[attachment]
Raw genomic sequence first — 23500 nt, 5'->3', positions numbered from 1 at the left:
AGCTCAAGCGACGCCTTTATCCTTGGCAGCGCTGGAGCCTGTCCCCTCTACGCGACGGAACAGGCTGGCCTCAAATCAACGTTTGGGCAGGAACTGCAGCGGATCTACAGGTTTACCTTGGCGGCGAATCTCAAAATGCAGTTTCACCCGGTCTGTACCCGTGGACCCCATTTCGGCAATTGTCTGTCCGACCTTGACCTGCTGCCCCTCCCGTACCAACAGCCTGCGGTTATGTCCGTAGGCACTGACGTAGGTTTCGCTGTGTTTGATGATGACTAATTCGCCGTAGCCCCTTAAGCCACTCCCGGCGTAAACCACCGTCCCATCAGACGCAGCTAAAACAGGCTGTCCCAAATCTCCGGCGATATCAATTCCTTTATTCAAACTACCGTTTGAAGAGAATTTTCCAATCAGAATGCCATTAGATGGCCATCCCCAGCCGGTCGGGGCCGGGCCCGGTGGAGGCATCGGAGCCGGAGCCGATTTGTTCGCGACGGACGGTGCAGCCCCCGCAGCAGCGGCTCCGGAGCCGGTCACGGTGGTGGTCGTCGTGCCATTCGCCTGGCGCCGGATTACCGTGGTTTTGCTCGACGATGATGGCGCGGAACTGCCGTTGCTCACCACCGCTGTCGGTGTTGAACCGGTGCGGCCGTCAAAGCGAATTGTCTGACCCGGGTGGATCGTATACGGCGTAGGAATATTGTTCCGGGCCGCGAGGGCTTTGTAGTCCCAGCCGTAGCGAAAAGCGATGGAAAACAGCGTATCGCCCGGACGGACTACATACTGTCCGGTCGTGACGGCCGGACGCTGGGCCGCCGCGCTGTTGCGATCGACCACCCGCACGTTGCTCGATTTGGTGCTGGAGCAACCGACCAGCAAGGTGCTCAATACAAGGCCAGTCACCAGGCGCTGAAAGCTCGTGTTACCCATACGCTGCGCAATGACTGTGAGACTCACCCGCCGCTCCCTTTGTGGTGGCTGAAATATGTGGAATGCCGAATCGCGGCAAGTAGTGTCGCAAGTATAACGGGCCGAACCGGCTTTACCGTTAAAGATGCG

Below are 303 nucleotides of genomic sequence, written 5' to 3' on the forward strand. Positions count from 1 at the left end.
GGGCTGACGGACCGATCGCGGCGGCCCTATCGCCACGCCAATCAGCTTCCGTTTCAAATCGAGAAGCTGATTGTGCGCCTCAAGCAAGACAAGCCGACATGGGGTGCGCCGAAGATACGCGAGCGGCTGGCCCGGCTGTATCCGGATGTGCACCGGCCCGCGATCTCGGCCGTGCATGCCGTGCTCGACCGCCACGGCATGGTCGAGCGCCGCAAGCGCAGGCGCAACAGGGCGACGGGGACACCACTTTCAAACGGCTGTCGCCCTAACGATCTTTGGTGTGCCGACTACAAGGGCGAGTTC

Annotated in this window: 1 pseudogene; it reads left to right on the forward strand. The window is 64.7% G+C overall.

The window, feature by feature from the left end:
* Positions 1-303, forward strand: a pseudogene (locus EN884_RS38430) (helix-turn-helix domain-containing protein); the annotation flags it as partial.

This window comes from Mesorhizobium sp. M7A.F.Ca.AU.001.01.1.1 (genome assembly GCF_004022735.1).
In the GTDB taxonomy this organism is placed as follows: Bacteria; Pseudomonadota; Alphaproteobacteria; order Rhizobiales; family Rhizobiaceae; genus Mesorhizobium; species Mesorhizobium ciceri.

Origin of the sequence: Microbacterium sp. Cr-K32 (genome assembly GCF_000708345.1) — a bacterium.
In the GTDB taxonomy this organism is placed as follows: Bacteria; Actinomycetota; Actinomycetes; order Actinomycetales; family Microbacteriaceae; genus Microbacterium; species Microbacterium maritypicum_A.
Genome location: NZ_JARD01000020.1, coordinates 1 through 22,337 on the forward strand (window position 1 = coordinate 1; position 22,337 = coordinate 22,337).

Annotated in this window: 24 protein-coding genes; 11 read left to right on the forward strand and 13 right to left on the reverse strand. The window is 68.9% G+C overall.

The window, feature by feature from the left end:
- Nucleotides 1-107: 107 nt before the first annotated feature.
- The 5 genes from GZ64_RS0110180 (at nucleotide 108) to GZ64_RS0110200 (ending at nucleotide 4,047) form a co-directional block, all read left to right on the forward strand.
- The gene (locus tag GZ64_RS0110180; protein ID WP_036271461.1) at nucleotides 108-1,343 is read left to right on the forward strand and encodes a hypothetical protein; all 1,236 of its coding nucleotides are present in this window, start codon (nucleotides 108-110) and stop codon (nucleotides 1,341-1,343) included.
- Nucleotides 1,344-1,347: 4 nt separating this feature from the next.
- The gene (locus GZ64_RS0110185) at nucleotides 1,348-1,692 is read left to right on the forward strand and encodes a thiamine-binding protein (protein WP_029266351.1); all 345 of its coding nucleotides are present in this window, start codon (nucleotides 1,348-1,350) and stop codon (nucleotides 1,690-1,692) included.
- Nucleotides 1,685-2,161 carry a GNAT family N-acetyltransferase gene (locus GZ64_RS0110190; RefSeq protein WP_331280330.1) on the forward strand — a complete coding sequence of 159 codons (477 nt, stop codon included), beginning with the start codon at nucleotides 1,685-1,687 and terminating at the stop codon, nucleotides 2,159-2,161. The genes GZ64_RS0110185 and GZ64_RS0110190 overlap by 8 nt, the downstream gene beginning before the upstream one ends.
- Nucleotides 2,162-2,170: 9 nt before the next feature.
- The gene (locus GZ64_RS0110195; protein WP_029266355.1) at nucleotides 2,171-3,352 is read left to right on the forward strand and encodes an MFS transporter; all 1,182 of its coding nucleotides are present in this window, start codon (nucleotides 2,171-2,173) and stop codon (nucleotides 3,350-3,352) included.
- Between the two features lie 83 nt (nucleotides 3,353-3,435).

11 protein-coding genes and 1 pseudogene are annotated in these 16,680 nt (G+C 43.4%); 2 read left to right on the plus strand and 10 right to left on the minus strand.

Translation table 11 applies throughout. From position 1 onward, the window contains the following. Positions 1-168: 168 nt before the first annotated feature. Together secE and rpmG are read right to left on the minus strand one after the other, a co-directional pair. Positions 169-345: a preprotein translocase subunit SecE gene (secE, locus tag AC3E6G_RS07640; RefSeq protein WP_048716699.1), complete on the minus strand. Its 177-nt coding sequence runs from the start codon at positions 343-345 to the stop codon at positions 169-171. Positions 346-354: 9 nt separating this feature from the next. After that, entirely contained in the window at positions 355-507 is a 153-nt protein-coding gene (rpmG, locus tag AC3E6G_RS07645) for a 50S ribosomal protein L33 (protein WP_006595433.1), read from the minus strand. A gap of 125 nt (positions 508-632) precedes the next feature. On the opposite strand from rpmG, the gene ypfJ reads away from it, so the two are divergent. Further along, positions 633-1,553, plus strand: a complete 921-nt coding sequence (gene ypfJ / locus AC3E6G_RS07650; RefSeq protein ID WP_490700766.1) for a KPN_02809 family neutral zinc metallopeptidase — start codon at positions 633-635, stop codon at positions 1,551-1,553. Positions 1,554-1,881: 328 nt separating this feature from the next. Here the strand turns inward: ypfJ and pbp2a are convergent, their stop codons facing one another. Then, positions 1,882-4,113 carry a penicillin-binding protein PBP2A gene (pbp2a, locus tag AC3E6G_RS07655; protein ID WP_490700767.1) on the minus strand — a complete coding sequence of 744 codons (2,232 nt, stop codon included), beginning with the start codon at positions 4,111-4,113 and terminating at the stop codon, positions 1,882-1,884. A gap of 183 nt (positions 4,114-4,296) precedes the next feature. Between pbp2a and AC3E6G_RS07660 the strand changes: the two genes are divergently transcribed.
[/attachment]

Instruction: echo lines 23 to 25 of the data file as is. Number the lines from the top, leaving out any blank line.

- Between the two features lie 83 nt (nucleotides 3,353-3,435).

11 protein-coding genes and 1 pseudogene are annotated in these 16,680 nt (G+C 43.4%); 2 read left to right on the plus strand and 10 right to left on the minus strand.

Translation table 11 applies throughout. From position 1 onward, the window contains the following. Positions 1-168: 168 nt before the first annotated feature. Together secE and rpmG are read right to left on the minus strand one after the other, a co-directional pair. Positions 169-345: a preprotein translocase subunit SecE gene (secE, locus tag AC3E6G_RS07640; RefSeq protein WP_048716699.1), complete on the minus strand. Its 177-nt coding sequence runs from the start codon at positions 343-345 to the stop codon at positions 169-171. Positions 346-354: 9 nt separating this feature from the next. After that, entirely contained in the window at positions 355-507 is a 153-nt protein-coding gene (rpmG, locus tag AC3E6G_RS07645) for a 50S ribosomal protein L33 (protein WP_006595433.1), read from the minus strand. A gap of 125 nt (positions 508-632) precedes the next feature. On the opposite strand from rpmG, the gene ypfJ reads away from it, so the two are divergent. Further along, positions 633-1,553, plus strand: a complete 921-nt coding sequence (gene ypfJ / locus AC3E6G_RS07650; RefSeq protein ID WP_490700766.1) for a KPN_02809 family neutral zinc metallopeptidase — start codon at positions 633-635, stop codon at positions 1,551-1,553. Positions 1,554-1,881: 328 nt separating this feature from the next. Here the strand turns inward: ypfJ and pbp2a are convergent, their stop codons facing one another. Then, positions 1,882-4,113 carry a penicillin-binding protein PBP2A gene (pbp2a, locus tag AC3E6G_RS07655; protein ID WP_490700767.1) on the minus strand — a complete coding sequence of 744 codons (2,232 nt, stop codon included), beginning with the start codon at positions 4,111-4,113 and terminating at the stop codon, positions 1,882-1,884. A gap of 183 nt (positions 4,114-4,296) precedes the next feature. Between pbp2a and AC3E6G_RS07660 the strand changes: the two genes are divergently transcribed.